Questions like, “Did my depression kick-start my drinking?” or “Is my drug use making me depressed?” are excellent questions to ask. But the truth is, that asking why keeps you stuck in a loop of uncertainty. The chicken-egg question about the etiology of comorbid depression and addiction disorders is a circular exercise best left to researchers. Asking questions of “why” really offer no game-plan.
However, asking questions of “what” offers solutions. “What can I do to reduce my depression?” Or “What proactive tips can I use to tolerate distress better so I don’t use again?” “What support can I get to curb my drinking and reduce my depression?”
For most, the answer to the question “Did my depression cause my substance abuse or did my substance abuse causedepression?” isn’t as important as the urgency to treat both mental illness disorders.
Six Tips to Minimize Your Risk
- Get a diagnosis. It’s vital to identify if you’re struggling with depression and an addiction. There are many self-report screenings you can take online or schedule an appointment with an addiction or mental health specialist.
- Get specialized treatment. If you’ve been diagnosed with both a depressive disorder and an addiction disorder, seek an expert. This means finding a mental health specialist who understands all of the addictive and depressive pieces of your experiences.
- Make the commitment to treatment. Recovery from anything challenging takes time. Teach yourself that change isn’t achieved quickly and aim to work slow and steady in a positive direction. Psychotherapy requires you to be there weekly, work openly and trust the process.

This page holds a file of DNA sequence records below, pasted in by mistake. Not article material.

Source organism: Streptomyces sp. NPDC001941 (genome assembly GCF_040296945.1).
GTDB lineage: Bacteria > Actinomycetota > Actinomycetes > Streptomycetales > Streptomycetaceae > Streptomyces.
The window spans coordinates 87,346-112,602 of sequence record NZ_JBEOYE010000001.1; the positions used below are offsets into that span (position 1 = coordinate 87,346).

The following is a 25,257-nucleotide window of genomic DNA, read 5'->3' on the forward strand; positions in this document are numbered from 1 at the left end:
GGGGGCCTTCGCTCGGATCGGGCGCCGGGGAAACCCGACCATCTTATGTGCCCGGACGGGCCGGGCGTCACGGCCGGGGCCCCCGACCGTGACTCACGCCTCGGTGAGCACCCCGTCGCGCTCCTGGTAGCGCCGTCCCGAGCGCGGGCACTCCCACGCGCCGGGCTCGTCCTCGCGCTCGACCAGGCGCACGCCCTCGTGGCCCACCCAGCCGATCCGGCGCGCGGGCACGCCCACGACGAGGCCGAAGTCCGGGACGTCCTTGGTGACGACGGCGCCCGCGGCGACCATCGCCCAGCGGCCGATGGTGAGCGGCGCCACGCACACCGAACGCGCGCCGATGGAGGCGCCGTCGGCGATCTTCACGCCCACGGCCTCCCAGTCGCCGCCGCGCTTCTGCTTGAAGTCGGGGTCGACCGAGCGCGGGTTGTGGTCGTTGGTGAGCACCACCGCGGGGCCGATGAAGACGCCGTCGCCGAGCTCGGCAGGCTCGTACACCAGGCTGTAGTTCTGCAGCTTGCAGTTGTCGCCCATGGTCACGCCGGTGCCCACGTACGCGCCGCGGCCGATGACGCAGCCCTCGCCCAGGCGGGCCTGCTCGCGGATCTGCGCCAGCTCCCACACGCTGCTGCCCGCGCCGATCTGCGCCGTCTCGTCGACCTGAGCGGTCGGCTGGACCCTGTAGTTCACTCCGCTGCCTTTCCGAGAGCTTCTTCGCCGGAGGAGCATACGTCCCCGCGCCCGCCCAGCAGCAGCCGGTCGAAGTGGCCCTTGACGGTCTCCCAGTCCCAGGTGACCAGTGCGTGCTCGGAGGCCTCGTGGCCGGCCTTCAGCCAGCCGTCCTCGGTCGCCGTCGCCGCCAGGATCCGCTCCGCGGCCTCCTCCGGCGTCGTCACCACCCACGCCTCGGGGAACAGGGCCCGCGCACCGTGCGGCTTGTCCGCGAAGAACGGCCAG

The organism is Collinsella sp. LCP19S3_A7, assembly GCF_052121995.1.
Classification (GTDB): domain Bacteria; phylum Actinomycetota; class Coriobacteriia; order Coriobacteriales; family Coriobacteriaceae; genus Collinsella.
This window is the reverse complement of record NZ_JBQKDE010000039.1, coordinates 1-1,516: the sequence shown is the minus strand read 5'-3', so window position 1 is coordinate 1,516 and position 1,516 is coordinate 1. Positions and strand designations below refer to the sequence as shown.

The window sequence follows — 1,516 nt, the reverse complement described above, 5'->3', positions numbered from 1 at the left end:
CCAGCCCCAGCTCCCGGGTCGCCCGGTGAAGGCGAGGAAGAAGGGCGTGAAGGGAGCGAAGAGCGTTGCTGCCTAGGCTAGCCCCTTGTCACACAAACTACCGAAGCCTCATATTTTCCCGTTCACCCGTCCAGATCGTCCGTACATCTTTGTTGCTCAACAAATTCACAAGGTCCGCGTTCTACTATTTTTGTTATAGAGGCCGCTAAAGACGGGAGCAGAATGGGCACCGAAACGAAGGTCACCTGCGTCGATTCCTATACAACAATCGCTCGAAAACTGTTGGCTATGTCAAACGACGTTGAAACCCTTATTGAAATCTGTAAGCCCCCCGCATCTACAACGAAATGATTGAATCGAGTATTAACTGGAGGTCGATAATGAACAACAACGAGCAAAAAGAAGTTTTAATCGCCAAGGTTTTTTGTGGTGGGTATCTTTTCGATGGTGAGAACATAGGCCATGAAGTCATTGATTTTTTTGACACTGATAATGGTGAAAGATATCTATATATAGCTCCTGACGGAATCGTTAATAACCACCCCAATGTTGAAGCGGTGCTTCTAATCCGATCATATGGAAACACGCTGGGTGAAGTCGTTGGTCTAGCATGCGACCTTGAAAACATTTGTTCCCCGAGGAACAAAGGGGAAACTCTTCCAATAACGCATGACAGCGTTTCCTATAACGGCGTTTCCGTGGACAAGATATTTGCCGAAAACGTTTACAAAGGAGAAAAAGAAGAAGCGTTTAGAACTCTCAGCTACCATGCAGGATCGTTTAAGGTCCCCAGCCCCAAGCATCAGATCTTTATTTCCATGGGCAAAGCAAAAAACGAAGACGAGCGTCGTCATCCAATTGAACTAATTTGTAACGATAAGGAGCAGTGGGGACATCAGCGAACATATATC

- Stay connected to others. Depression and addiction often create withdrawing and isolating experiences. Studies suggest your recovery and risk for suicide are worse if you’re unmarried, single or disconnected from others. Make the effort to reach out to others. Attend groups. Socialize. If you feel overwhelmed, tired, or can’t break the detachment, ask others to check in on you.
- Be realistic about sobriety. Dealing with addiction means you’ll achieve recovery by finding sobriety. It’s important not to be idealistic about what being sober is all about. It may take time to tolerate feelings of distress because you’ve been blunted or numbed by alcohol or drugs. The steps to recovery may not be a straight line either. Having expectations about being sober will greatly help your recovery from depression.
- Create an emergency suicide plan. If a difficult moment begins or a crisis arises where you feel that you may self-harm, help can be just a phone call away. Keep a list of your mental health and addiction supports with their names and telephone numbers. This includes your doctors, therapists, AA meeting centers, family and friend contact numbers, as well as suicide-intervention hotlines. These should be on a sheet by allland lines, programmed into cell and cordless phones and bookmarked in personal computers and laptops.
Deborah Serani is a professor at Adelphi University and the author of the award-winning book “Living with Depression.”